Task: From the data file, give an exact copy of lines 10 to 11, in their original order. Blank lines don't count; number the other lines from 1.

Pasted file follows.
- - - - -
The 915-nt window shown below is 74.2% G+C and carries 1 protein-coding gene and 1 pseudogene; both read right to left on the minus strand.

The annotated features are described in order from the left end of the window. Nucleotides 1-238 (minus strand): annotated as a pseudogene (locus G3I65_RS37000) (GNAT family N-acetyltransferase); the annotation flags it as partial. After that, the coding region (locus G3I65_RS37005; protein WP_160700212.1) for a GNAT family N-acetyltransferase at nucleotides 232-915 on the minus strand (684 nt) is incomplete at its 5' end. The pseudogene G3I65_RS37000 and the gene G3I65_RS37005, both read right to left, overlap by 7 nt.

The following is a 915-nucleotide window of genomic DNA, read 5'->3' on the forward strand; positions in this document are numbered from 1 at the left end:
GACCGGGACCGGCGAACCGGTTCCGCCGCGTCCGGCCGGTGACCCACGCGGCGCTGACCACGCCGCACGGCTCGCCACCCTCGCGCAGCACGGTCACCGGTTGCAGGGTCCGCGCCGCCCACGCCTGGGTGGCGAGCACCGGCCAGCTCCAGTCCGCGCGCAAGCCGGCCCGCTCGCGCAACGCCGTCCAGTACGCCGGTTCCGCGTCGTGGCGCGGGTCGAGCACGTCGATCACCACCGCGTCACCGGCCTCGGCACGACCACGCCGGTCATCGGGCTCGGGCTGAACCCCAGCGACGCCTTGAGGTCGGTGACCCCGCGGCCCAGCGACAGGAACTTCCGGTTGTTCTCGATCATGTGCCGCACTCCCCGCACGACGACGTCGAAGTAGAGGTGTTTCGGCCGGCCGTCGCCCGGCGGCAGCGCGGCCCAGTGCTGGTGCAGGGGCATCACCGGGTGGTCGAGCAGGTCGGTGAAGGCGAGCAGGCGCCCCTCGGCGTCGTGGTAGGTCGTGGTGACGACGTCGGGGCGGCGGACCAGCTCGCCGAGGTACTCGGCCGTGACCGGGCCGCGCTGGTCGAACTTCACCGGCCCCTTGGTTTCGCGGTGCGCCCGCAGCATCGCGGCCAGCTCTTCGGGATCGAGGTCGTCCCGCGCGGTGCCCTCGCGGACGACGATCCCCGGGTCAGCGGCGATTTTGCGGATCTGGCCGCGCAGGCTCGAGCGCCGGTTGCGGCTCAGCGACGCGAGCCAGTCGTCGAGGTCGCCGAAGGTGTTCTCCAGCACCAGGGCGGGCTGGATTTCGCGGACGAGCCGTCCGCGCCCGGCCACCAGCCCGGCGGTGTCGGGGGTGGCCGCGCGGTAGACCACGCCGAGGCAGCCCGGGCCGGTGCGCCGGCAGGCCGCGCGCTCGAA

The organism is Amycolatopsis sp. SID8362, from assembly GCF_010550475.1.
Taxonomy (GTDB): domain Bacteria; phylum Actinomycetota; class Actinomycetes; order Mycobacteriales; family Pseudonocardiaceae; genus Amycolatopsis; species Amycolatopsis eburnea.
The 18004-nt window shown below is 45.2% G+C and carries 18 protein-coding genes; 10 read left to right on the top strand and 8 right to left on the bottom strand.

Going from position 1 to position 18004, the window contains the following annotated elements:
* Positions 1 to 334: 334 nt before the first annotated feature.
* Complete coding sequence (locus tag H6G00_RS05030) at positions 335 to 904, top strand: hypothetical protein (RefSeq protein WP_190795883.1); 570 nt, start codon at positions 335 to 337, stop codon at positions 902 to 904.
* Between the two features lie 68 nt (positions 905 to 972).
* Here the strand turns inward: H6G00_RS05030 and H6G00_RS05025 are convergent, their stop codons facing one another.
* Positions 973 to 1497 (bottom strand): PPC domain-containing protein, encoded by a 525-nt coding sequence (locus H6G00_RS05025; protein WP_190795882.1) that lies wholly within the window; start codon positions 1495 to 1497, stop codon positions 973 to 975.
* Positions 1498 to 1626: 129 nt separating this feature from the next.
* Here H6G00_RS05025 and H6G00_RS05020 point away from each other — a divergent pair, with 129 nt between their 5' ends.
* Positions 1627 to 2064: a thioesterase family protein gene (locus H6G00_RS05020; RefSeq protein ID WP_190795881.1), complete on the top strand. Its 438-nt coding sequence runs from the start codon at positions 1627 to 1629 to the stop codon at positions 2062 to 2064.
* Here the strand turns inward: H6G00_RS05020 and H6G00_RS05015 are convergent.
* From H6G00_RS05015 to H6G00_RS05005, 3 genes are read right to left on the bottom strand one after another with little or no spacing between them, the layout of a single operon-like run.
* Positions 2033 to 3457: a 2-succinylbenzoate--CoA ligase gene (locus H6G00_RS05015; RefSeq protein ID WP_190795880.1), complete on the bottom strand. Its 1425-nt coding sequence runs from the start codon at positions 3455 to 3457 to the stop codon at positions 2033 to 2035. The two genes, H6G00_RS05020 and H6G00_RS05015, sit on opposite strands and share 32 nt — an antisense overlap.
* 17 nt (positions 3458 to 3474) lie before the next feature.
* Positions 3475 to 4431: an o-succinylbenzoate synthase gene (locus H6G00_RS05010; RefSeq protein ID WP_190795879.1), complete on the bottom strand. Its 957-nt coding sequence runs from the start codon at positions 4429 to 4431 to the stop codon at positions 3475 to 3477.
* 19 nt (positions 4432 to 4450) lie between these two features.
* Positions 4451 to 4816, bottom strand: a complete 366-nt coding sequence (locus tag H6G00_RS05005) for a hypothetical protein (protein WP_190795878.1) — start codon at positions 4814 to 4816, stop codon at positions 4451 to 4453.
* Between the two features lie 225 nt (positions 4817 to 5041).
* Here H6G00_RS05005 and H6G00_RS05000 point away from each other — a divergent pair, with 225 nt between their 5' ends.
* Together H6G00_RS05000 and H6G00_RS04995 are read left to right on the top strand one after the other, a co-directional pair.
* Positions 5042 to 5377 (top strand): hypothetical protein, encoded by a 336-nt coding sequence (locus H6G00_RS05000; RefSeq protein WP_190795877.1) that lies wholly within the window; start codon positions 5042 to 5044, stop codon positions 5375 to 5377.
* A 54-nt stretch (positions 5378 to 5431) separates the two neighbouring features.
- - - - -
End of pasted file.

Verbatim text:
* Complete coding sequence (locus tag H6G00_RS05030) at positions 335 to 904, top strand: hypothetical protein (RefSeq protein WP_190795883.1); 570 nt, start codon at positions 335 to 337, stop codon at positions 902 to 904.
* Between the two features lie 68 nt (positions 905 to 972).